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29 October, 2014

Calvinist & Reformed-Guidelines for Those Who Embrace the Doctrines of Grace-Part 4

X. Develop A Theology of Listening.
1. So often, when we converse with other believers, we tend to talk past each other because we have not learned the value and discipline of listening. James 1:19 tell us, "But let everyone be quick to hear, slow to speak, and slow to anger."

2. I am persuaded that most of our doctrinal controversies throughout church history could have been solved or perhaps eased had Christians been more willing to listen carefully to one another.

3. Learn to be patient with the verbal blunders of others – "For we all stumble in many ways. If anyone does not stumble in what he says, he is a perfect man, able to bridle the whole body as well" (James 3:2).

4. As hard as it may seem, learn to value the criticism that you receive from others. Spurgeon wisely advised his own students at the Pastor’s College in London to not view criticism as necessarily a bad thing:
You must be able to bear criticism, or you are not fit to be at the head of a congregation; and you must let the critic go without reckoning him among your deadly foes, or you will prove yourself a mere weakling. It is wisest always to show double kindness where you have been severely handled by one who thought it his duty to do so, for he is probably an honest man and worth winning . . . The best of people are sometimes out at elbows and say unkind things; we should be glad if our friends could quite forget what we said when we were peevish and irritable, and it will be Christ-like to act towards others in this matter as we would wish them to do towards us . . .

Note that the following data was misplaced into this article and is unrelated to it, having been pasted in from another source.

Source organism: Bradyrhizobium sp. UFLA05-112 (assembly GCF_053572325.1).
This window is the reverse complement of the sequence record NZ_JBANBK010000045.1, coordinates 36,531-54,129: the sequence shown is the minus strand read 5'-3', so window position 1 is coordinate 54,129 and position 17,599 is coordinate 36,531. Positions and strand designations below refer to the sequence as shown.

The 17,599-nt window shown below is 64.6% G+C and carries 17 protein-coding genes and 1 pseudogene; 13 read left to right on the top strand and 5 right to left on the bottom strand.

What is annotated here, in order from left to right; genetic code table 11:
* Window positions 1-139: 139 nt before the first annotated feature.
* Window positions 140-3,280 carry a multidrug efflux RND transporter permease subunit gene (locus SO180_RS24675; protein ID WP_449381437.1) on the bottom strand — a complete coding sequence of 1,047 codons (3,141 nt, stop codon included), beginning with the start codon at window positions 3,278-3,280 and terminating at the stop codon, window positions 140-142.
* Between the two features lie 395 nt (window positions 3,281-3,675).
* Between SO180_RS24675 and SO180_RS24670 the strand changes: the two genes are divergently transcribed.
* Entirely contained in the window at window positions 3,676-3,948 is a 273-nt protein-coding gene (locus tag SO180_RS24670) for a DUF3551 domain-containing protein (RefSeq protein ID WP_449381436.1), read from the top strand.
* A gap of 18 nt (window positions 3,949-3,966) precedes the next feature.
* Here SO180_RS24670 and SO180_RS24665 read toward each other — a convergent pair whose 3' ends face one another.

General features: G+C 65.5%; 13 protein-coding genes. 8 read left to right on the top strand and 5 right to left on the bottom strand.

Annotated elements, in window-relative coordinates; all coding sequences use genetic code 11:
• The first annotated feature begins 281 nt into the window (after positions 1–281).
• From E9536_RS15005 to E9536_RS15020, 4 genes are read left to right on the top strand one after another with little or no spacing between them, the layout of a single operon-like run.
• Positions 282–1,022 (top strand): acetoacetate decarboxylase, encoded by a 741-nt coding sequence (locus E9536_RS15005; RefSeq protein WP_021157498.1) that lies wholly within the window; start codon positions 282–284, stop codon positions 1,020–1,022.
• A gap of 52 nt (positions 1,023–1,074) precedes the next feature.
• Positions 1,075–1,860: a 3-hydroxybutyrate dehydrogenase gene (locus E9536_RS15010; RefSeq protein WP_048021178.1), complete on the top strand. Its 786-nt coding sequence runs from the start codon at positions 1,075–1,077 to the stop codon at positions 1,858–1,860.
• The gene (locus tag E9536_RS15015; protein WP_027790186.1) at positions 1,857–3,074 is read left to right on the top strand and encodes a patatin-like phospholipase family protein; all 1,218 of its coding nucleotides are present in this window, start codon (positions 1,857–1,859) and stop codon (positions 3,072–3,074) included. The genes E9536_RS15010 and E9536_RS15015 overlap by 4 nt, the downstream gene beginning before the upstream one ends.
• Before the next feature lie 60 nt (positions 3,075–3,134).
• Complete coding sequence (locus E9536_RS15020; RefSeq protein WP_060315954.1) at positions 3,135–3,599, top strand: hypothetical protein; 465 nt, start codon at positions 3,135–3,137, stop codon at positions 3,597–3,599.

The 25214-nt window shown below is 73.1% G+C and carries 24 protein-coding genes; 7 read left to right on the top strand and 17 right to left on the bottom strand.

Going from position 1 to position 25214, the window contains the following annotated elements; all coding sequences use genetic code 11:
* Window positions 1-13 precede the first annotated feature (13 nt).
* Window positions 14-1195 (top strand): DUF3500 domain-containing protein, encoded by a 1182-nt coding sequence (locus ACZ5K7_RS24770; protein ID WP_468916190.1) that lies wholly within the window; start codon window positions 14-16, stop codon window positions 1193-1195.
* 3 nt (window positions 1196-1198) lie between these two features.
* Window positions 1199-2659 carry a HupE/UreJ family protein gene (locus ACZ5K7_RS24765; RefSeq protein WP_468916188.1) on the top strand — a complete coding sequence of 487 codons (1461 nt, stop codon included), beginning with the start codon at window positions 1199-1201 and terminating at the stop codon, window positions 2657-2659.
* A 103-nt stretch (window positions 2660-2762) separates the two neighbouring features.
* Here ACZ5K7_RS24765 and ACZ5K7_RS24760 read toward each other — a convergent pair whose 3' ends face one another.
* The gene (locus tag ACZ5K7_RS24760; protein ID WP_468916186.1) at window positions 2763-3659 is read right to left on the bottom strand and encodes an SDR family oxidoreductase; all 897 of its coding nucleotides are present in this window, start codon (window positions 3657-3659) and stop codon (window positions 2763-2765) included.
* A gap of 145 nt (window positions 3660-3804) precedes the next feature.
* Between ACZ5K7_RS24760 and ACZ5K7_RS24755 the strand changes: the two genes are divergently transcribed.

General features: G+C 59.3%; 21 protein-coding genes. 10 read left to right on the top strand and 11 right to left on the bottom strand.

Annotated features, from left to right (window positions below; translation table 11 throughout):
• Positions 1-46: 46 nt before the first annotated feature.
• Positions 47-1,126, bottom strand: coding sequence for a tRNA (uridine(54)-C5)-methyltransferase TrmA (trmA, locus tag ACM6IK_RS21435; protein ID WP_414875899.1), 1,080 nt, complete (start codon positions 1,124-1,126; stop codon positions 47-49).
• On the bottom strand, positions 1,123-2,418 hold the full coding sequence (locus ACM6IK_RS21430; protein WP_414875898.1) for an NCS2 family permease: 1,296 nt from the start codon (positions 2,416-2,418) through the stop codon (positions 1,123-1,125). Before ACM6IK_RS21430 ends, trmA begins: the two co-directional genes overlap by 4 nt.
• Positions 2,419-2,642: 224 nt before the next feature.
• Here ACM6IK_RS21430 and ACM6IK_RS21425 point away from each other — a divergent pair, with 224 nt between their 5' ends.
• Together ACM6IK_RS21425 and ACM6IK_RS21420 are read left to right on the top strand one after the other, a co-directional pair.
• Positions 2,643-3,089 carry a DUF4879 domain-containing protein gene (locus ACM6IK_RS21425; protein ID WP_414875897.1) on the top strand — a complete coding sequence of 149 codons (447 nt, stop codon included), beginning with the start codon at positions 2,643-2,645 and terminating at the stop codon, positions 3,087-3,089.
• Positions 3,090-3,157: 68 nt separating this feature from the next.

A sensible friend who will unsparingly criticize you from week to week will be a far greater blessing to you than a thousand undiscriminating admirers if you have sense enough to bear his treatment, and grace enough to be thankful for it. When I was preaching at the Surrey Gardens, an unknown censor of great ability used to send me a weekly list of my mispronunciations and other slips of speech. He never signed his name, and that was my only cause of complaint against him, for he left me in a debt which I could not acknowledge. I take this opportunity of confessing my obligations to him, for with genial temper, and an evident desire to benefit me, he marked down most relentlessly everything which he supposed me to have said incorrectly. Concerning some of these corrections he was in error himself, but for the most part he was right, and his remarks enabled me to perceive and avoid many mistakes. I looked for his weekly memoranda with much interest, and I trust I am all the better for them (Lectures to My Students[Vol.2], pp.169-170,175).
5. Criticism Will:
A. Keep you humble. Criticism helps to deflate swollen-egos.
B. Inform and educate you.
C. Keep you dependent upon your heavenly Father.
D. Help to confirm that you are not a man-pleaser – as Jesus warned His own disciples: "Woe to you when all men speak well of you" (Luke 6:26).
 
XI. Don’t Allow Your Past Failures to Hinder Your Service to God.